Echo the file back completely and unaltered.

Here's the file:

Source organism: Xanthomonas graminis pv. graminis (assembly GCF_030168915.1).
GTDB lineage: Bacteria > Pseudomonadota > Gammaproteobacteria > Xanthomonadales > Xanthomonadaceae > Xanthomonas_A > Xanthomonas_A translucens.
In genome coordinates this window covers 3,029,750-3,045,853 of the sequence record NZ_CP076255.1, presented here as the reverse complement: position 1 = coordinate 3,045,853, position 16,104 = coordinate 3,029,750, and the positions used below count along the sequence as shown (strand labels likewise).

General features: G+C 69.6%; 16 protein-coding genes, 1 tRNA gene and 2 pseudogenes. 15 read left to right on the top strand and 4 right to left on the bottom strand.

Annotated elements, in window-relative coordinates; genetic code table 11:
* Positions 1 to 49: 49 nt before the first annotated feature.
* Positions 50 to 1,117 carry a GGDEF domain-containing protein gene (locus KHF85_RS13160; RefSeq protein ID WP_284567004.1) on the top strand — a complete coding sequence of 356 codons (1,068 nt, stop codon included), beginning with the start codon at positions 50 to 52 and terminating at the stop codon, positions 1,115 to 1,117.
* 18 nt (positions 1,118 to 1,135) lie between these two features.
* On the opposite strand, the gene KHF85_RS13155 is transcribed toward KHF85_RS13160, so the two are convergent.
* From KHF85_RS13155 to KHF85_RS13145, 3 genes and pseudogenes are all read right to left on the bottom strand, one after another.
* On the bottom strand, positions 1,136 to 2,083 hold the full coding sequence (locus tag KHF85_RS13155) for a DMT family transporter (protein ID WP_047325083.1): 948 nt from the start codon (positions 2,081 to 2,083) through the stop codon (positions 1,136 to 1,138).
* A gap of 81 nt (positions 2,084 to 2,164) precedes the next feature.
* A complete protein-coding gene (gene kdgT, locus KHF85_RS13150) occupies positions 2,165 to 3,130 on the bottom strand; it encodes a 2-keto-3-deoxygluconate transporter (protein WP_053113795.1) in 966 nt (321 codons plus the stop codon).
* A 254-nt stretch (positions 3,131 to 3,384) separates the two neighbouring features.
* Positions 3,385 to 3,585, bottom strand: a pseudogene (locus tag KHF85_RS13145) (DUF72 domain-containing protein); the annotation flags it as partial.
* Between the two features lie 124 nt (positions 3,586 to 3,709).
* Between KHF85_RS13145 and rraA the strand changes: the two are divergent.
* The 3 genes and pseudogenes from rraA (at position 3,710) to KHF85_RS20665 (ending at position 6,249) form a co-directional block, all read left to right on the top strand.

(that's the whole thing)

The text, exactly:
Source organism: Xanthomonas graminis pv. graminis (assembly GCF_030168915.1).
GTDB lineage: Bacteria > Pseudomonadota > Gammaproteobacteria > Xanthomonadales > Xanthomonadaceae > Xanthomonas_A > Xanthomonas_A translucens.
In genome coordinates this window covers 3,029,750-3,045,853 of the sequence record NZ_CP076255.1, presented here as the reverse complement: position 1 = coordinate 3,045,853, position 16,104 = coordinate 3,029,750, and the positions used below count along the sequence as shown (strand labels likewise).

General features: G+C 69.6%; 16 protein-coding genes, 1 tRNA gene and 2 pseudogenes. 15 read left to right on the top strand and 4 right to left on the bottom strand.

Annotated elements, in window-relative coordinates; genetic code table 11:
* Positions 1 to 49: 49 nt before the first annotated feature.
* Positions 50 to 1,117 carry a GGDEF domain-containing protein gene (locus KHF85_RS13160; RefSeq protein ID WP_284567004.1) on the top strand — a complete coding sequence of 356 codons (1,068 nt, stop codon included), beginning with the start codon at positions 50 to 52 and terminating at the stop codon, positions 1,115 to 1,117.
* 18 nt (positions 1,118 to 1,135) lie between these two features.
* On the opposite strand, the gene KHF85_RS13155 is transcribed toward KHF85_RS13160, so the two are convergent.
* From KHF85_RS13155 to KHF85_RS13145, 3 genes and pseudogenes are all read right to left on the bottom strand, one after another.
* On the bottom strand, positions 1,136 to 2,083 hold the full coding sequence (locus tag KHF85_RS13155) for a DMT family transporter (protein ID WP_047325083.1): 948 nt from the start codon (positions 2,081 to 2,083) through the stop codon (positions 1,136 to 1,138).
* A gap of 81 nt (positions 2,084 to 2,164) precedes the next feature.
* A complete protein-coding gene (gene kdgT, locus KHF85_RS13150) occupies positions 2,165 to 3,130 on the bottom strand; it encodes a 2-keto-3-deoxygluconate transporter (protein WP_053113795.1) in 966 nt (321 codons plus the stop codon).
* A 254-nt stretch (positions 3,131 to 3,384) separates the two neighbouring features.
* Positions 3,385 to 3,585, bottom strand: a pseudogene (locus tag KHF85_RS13145) (DUF72 domain-containing protein); the annotation flags it as partial.
* Between the two features lie 124 nt (positions 3,586 to 3,709).
* Between KHF85_RS13145 and rraA the strand changes: the two are divergent.
* The 3 genes and pseudogenes from rraA (at position 3,710) to KHF85_RS20665 (ending at position 6,249) form a co-directional block, all read left to right on the top strand.